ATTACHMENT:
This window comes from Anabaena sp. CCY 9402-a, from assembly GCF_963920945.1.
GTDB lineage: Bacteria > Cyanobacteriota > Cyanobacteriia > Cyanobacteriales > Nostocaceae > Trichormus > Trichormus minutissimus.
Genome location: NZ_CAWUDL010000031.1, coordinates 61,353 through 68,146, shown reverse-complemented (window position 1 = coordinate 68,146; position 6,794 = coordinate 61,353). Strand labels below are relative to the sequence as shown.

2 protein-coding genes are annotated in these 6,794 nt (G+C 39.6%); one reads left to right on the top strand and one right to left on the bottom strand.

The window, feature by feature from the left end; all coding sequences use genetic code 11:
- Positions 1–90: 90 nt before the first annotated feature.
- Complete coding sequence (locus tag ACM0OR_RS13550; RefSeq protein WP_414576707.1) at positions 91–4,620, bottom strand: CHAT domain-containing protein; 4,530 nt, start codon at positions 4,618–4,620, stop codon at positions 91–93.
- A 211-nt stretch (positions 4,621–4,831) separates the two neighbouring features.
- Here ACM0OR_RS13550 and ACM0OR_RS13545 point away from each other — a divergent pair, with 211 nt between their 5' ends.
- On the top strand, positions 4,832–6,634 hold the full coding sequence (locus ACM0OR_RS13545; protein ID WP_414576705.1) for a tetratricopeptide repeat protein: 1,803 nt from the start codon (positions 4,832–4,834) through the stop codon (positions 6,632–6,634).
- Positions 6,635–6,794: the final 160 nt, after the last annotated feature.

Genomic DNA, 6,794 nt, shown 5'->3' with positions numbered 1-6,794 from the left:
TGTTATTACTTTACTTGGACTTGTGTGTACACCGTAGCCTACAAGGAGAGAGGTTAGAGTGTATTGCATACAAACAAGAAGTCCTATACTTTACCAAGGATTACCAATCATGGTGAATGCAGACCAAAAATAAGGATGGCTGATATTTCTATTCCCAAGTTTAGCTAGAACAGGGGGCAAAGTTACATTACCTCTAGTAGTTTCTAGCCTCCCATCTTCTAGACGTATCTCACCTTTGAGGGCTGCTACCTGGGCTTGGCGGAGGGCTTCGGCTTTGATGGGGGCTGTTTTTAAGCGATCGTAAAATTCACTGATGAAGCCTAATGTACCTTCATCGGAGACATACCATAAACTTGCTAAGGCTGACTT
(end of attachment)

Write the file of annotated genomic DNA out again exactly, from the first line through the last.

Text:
This window comes from Anabaena sp. CCY 9402-a, from assembly GCF_963920945.1.
GTDB lineage: Bacteria > Cyanobacteriota > Cyanobacteriia > Cyanobacteriales > Nostocaceae > Trichormus > Trichormus minutissimus.
Genome location: NZ_CAWUDL010000031.1, coordinates 61,353 through 68,146, shown reverse-complemented (window position 1 = coordinate 68,146; position 6,794 = coordinate 61,353). Strand labels below are relative to the sequence as shown.

2 protein-coding genes are annotated in these 6,794 nt (G+C 39.6%); one reads left to right on the top strand and one right to left on the bottom strand.

The window, feature by feature from the left end; all coding sequences use genetic code 11:
- Positions 1–90: 90 nt before the first annotated feature.
- Complete coding sequence (locus tag ACM0OR_RS13550; RefSeq protein WP_414576707.1) at positions 91–4,620, bottom strand: CHAT domain-containing protein; 4,530 nt, start codon at positions 4,618–4,620, stop codon at positions 91–93.
- A 211-nt stretch (positions 4,621–4,831) separates the two neighbouring features.
- Here ACM0OR_RS13550 and ACM0OR_RS13545 point away from each other — a divergent pair, with 211 nt between their 5' ends.
- On the top strand, positions 4,832–6,634 hold the full coding sequence (locus ACM0OR_RS13545; protein ID WP_414576705.1) for a tetratricopeptide repeat protein: 1,803 nt from the start codon (positions 4,832–4,834) through the stop codon (positions 6,632–6,634).
- Positions 6,635–6,794: the final 160 nt, after the last annotated feature.

Genomic DNA, 6,794 nt, shown 5'->3' with positions numbered 1-6,794 from the left:
TGTTATTACTTTACTTGGACTTGTGTGTACACCGTAGCCTACAAGGAGAGAGGTTAGAGTGTATTGCATACAAACAAGAAGTCCTATACTTTACCAAGGATTACCAATCATGGTGAATGCAGACCAAAAATAAGGATGGCTGATATTTCTATTCCCAAGTTTAGCTAGAACAGGGGGCAAAGTTACATTACCTCTAGTAGTTTCTAGCCTCCCATCTTCTAGACGTATCTCACCTTTGAGGGCTGCTACCTGGGCTTGGCGGAGGGCTTCGGCTTTGATGGGGGCTGTTTTTAAGCGATCGTAAAATTCACTGATGAAGCCTAATGTACCTTCATCGGAGACATACCATAAACTTGCTAAGGCTGACTT